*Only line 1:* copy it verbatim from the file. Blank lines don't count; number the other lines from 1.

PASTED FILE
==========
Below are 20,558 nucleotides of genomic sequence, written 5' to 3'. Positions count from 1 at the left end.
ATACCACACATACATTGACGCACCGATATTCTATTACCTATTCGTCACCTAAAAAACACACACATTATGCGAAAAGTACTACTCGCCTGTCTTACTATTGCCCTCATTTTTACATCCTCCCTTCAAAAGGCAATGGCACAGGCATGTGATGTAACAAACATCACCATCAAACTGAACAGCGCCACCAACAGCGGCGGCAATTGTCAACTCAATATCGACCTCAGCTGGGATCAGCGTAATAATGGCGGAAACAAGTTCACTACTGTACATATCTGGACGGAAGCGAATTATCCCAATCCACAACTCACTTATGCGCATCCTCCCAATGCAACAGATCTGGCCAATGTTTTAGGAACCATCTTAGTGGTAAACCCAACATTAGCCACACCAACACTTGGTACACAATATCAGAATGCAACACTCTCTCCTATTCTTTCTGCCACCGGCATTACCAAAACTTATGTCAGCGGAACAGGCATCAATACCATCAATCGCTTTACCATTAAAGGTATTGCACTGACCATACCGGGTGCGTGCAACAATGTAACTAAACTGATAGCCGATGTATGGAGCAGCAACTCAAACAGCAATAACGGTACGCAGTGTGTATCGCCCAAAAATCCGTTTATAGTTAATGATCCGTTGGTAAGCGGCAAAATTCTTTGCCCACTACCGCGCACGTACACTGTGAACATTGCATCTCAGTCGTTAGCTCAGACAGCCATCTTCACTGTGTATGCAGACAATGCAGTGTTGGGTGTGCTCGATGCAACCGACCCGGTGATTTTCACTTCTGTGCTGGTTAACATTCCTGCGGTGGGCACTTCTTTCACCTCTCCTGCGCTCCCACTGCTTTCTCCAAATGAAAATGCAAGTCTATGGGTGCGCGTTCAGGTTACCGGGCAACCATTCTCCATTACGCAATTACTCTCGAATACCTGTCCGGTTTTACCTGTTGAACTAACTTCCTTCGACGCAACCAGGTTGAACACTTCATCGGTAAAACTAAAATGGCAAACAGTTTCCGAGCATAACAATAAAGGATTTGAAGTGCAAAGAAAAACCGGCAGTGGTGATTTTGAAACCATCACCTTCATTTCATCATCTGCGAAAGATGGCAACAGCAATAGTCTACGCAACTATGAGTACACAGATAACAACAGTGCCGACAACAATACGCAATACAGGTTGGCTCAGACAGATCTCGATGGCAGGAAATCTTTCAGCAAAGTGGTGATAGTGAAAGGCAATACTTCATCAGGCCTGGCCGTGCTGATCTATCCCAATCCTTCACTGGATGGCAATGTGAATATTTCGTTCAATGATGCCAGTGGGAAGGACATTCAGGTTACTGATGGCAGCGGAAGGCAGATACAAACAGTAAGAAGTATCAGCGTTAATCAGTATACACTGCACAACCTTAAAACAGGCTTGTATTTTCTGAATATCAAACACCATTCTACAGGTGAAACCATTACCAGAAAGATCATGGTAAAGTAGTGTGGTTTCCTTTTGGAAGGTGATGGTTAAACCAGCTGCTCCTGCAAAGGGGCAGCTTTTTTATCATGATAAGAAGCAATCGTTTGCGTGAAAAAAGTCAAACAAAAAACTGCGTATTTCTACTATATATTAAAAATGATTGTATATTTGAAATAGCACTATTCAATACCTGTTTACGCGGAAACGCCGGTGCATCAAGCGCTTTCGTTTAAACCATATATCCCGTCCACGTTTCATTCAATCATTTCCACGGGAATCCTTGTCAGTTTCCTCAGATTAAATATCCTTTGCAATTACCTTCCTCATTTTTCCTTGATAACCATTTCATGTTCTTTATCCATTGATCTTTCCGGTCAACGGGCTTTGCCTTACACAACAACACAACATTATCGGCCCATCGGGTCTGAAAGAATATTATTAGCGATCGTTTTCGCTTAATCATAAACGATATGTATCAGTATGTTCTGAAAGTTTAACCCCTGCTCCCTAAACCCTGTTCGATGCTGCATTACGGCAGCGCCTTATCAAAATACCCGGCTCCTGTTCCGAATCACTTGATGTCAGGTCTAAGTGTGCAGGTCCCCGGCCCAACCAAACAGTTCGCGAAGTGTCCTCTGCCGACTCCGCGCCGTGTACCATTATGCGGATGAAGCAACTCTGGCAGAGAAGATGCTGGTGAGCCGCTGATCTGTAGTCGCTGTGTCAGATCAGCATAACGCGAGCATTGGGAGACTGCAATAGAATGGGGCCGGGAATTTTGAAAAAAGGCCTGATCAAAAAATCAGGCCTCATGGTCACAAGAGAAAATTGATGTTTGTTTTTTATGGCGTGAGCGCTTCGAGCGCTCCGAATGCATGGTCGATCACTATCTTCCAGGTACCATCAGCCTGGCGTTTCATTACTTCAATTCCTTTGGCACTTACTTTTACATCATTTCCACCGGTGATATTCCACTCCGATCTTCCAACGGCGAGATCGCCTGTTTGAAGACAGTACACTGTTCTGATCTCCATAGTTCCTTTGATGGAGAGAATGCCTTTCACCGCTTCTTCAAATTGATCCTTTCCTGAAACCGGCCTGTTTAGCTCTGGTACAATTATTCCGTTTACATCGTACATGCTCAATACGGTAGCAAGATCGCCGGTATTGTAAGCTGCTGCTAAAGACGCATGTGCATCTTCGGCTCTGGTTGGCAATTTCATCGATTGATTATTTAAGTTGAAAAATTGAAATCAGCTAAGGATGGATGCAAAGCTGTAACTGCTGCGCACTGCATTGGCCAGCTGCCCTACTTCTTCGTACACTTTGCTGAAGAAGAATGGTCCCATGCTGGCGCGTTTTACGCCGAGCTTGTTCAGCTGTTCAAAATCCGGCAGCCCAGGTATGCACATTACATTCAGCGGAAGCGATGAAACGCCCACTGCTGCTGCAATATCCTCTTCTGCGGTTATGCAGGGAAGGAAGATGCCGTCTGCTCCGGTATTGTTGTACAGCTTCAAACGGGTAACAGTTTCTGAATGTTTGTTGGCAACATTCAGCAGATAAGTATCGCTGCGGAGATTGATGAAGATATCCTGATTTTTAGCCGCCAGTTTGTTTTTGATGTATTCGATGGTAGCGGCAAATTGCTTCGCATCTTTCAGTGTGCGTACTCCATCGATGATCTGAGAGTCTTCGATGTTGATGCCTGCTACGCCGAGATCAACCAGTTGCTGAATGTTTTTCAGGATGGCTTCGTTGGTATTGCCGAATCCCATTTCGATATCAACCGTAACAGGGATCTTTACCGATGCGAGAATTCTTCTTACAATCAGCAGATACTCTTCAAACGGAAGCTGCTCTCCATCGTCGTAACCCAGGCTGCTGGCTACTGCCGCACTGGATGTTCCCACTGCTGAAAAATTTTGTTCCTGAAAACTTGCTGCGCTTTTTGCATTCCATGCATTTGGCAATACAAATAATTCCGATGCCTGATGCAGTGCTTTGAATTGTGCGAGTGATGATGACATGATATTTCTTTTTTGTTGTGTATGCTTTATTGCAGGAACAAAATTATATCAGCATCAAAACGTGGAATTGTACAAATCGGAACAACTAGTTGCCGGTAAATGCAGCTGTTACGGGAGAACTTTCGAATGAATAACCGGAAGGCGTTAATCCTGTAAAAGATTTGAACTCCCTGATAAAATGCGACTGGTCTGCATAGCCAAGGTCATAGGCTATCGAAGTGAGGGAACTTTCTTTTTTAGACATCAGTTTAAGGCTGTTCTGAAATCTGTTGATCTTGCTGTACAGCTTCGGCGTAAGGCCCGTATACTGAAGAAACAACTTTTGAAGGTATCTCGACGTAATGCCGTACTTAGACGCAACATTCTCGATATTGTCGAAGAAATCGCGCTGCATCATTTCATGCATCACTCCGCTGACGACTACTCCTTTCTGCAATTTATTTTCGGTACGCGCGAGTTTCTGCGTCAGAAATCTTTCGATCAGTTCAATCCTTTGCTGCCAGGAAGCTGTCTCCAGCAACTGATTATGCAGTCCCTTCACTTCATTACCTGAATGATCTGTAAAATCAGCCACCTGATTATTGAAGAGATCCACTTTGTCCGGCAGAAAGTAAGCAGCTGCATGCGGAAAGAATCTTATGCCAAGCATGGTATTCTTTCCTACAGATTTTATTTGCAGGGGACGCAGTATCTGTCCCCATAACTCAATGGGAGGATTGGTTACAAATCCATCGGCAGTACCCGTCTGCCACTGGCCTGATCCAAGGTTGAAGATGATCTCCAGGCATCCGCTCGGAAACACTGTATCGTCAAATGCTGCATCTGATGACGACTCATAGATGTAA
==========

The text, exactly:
Below are 20,558 nucleotides of genomic sequence, written 5' to 3'. Positions count from 1 at the left end.